To elaborate, let’s focus on the first argument dealing with economic benefits. There is considerable research showing that ordinary people benefit when high-skilled and/or high-net-worth individuals can migrate to their nations.

Here are some excerpts from a recent study by the World Bank.

The number of migrants with a tertiary degree rose nearly 130 percent from 1990 to 2010… A pattern is emerging in which these high‐skilled migrants are departing from a broader range of countries and heading to a narrower range of countries—in particular, the United States, the United Kingdom, Canada, and Australia. …For recipient countries, high‐skilled immigration is often linked to clusters of technology and knowledge production that are certainly important for local economies and are plausibly important at the national level. More than half of the high‐ skilled technology workers and entrepreneurs in Silicon Valley are foreign‐born. For native workers, high‐skilled immigration means…a chance to benefit from the complementarities and agglomeration effects created by talent clusters.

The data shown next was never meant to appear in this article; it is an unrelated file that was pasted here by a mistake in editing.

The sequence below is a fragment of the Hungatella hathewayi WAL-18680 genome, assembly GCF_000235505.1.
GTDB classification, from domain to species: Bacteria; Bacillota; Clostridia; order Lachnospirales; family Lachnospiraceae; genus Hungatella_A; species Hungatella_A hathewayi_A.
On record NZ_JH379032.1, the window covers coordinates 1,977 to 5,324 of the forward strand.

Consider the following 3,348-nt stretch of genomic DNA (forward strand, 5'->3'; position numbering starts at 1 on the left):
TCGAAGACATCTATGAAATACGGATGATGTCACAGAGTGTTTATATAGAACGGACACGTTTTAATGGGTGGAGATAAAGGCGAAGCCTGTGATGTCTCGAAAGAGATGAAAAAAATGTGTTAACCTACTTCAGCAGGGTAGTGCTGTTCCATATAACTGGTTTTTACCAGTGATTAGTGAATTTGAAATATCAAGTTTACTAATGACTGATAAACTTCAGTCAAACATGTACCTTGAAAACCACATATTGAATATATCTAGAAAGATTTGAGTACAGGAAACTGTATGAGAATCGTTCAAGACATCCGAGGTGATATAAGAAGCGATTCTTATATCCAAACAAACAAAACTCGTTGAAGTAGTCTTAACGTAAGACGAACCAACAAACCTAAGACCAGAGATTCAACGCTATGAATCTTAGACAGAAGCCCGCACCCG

And here are some additional finding from the same authors in research published by the Bank of Finland.

…many countries are launching new policies to attract high-skilled migrants. Examples include the United Kingdom’s introduction of a points-based immigration system under Tony Blair’s government and its recent programs to attract the “brightest and best” innovators and entrepreneurs. The Netherlands introduced a new “Expatcenter Procedure,” which is an entry procedure designed for “knowledge migrants.” Competing programs pop up with regular frequency—in short, the doors seem to be opening ever wider for high-skilled migrants…the four Anglo-Saxon countries that attract the highest proportions of high-skilled migrants—Canada, the United Kingdom, Australia and New Zealand—implement points-based systems to varying degrees… high-skilled migrants boost innovation and productivity outcomes. …longer time horizons tend to show greater gains.